Reign of Terror: How the 9/11 Era Destabilized America and Produced Trump
Author: Spencer Ackerman
Spencer Ackerman’s barnburner of a new book, Reign of Terror, reminded me of that moment in 2015 when Donald J Trump descended his golden escalator to announce his long-shot candidacy for the highest office. Instead of starting with heart-warming clichés about the country’s better angels, Mr Trump came out swinging, declaring that the United States was in trouble: “When was the last time the U.S. won at anything?”
It certainly hadn’t been winning any of the wars it had been fighting for more than a decade. Mr Ackerman contends that the American response to 9/11 made President Trump possible. The evidence for this blunt-force thesis is presented with an impressive combination of diligence and verve, deploying Mr Ackerman’s deep stores of knowledge as a national security journalist to full effect. The result is a narrative of the last 20 years that is upsetting, discerning and brilliantly argued.
Mr Ackerman, who has been a correspondent for outlets like Wired and The Guardian, shows how Mr Trump clearly understood something about the post-9/11 era that the professional political class did not. Waging endless war — on Afghanistan, on Iraq, on terror — yielded nothing so definitive as peace or victory, and instead simply fuelled a “grotesque subtext” to which Mr Trump proved to be remarkably attuned. He may have changed his positions on this or that conflict willy-nilly, but Mr Trump never wavered on one key point — “the perception of nonwhites as marauders, even as conquerors, from hostile foreign civilizations.”
Reign of Terror begins with a prologue titled “The Worst Terrorist Attack in American History” — a phrase that for years had referred not to the 9/11 attacks but to the Oklahoma City bombing in 1995. In the immediate aftermath, Muslims were blamed. The actual culprit, Timothy McVeigh, had been an avowed white supremacist, though you wouldn’t have necessarily known it from the media reports at the time, which kept emphasising McVeigh’s “survivalism.”
McVeigh was sentenced to death after being tried in an open court, before a jury of his peers. Mr Ackerman invites us to contrast this respect for due process with how the entire machinery of the government transformed itself in response to the 9/11 attacks, with deadly wars, proliferating immigration restrictions and an elaborate apparatus dedicated to mass surveillance.
Reign of Terror makes clear that what happened on September 11, 2001, can only be called an atrocity; this isn’t one of those accounts that tries to play down the trauma. But Ackerman also suggests that instead of defining the enemy as the specific terrorist network responsible for the attacks, the George W Bush administration resorted to “deliberate indecision.”
White House lawyers pressed for maximum executive power, while Mr Bush would insist that Muslims weren’t the enemy in one moment and then describe the War on Terror as a “crusade” the next.
“The result,” Mr Ackerman writes, “was a vague definition of an enemy that consisted of thousands of Muslims, perhaps millions, but not all Muslims — though definitely, exclusively, Muslims.”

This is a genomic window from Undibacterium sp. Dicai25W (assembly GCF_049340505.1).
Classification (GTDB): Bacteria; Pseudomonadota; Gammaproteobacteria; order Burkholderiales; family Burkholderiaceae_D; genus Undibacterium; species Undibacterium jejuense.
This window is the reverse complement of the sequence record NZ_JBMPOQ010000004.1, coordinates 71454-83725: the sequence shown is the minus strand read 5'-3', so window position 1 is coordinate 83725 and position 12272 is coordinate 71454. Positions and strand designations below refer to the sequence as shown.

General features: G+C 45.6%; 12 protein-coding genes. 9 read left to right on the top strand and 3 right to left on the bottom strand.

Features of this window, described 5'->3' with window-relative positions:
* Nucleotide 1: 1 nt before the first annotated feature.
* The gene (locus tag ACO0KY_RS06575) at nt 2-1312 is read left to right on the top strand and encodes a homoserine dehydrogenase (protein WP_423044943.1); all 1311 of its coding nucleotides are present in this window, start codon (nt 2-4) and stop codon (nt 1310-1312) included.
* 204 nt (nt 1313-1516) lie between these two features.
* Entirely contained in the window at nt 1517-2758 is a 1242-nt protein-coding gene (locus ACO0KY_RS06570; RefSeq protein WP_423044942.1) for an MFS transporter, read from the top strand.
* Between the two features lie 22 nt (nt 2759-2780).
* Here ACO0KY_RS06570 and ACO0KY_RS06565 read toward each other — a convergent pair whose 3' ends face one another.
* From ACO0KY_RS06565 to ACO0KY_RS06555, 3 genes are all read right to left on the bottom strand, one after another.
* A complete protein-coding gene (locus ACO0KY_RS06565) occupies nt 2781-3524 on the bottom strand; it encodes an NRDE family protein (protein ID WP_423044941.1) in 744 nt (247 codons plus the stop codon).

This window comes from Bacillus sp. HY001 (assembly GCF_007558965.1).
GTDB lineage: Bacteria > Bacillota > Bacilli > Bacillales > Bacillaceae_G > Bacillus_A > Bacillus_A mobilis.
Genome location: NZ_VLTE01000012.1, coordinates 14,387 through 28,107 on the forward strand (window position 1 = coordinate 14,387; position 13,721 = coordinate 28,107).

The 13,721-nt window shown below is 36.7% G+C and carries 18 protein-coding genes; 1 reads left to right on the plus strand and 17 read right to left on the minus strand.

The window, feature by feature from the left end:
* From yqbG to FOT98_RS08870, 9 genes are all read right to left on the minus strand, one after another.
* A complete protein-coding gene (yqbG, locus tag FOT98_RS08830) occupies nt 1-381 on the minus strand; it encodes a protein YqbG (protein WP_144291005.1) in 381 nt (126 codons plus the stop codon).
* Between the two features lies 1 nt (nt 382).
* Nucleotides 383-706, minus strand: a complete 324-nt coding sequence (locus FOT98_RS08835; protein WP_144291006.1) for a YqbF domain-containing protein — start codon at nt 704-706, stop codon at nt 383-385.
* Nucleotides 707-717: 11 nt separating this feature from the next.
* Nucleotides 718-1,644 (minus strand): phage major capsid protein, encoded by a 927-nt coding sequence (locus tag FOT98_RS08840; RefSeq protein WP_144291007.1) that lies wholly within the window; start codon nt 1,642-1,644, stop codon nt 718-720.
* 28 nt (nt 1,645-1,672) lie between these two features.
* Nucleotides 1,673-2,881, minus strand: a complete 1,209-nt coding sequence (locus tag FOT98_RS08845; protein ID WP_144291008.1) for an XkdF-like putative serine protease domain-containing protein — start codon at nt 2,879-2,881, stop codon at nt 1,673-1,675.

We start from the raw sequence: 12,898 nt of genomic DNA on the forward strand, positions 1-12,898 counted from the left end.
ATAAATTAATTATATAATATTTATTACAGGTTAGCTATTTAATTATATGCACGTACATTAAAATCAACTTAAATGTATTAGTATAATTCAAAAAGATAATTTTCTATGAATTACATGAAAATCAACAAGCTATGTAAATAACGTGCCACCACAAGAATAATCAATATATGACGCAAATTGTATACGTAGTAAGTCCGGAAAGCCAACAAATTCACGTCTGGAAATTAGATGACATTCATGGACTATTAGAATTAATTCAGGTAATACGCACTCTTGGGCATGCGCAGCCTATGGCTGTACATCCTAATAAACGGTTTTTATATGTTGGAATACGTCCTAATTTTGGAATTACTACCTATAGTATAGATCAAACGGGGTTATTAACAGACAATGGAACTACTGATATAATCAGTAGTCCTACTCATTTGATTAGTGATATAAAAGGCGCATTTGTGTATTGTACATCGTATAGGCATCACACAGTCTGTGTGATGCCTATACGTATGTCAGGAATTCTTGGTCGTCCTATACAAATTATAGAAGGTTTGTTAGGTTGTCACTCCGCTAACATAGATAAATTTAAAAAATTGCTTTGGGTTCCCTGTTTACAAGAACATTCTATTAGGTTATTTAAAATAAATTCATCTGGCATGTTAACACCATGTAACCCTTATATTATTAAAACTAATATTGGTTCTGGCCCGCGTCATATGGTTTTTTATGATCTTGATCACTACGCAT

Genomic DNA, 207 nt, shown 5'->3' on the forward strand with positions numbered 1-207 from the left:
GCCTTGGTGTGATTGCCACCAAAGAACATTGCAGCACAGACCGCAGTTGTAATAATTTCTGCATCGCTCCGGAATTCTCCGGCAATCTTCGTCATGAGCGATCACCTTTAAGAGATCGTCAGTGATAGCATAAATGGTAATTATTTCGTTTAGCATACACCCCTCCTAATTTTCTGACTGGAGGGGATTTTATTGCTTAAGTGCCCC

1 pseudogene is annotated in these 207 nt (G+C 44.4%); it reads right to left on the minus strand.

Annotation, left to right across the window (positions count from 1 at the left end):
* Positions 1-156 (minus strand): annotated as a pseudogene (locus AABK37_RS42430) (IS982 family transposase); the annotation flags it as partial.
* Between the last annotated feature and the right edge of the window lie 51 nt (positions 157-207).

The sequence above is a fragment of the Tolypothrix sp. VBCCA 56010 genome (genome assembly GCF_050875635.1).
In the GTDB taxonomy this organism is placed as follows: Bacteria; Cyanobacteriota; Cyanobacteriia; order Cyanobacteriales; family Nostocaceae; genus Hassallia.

President Bush may have been a conservative Republican, but Mr Ackerman reminds us that liberal Democrats were complicit in starting and sustaining the forever wars. A growing popular disgust with both parties reflected how nativists on one side and progressives on the other understood a truth that centrists elided. The fringes on the right and the left could see how the War on Terror was an extension of the country’s history, Ackerman says, with its settler colonialism and fantasies of a race war; the difference was that the nativist right insisted that settler colonialism was part of what made America great, while the progressive left found it morally despicable. By 2016, nativists were rejoicing at the prospect of Mr Trump pursuing (nonwhite) terrorists without any restraints; progressives wanted the War on Terror abolished.
Those progressives were especially disenchanted by President Obama, who was a vocal opponent of the forever wars but once in office laboured to put them on a more “sustainable” and “more lawful” footing. Mr Ackerman depicts the assassination of Osama bin Laden in 2011 as an opportunity to declare the mission accomplished.
“Instead,” he writes, “Obama squandered the best chance anyone could ever have to end the 9/11 era.”
There is, of course, a counterargument, and Mr Obama’s close adviser Ben Rhodes offers it to Mr Ackerman: “Let’s say he did that, and dismantled our counterterrorism apparatus over that summer, and there’s a terrorist attack and then the world ends.” However inelegantly phrased, it’s a possibility that Mr Ackerman doesn’t really address.
Still, this revelatory book shows that for all the lawyering and “targeted killing,” Mr Obama’s centrist approach simply could not hold. Under President Trump, there were even more drone strikes and less transparency. According to one study, Trump’s accelerated bombing campaign in Afghanistan increased civilian casualties by 330 per cent.
Not to mention that the animus and cruelty that had been stoked for a decade and a half could be easily turned on immigrants closer to home. Mr Trump, Mr Ackerman writes, “had learned the foremost lesson of 9/11: The terrorists were whomever you said they were.”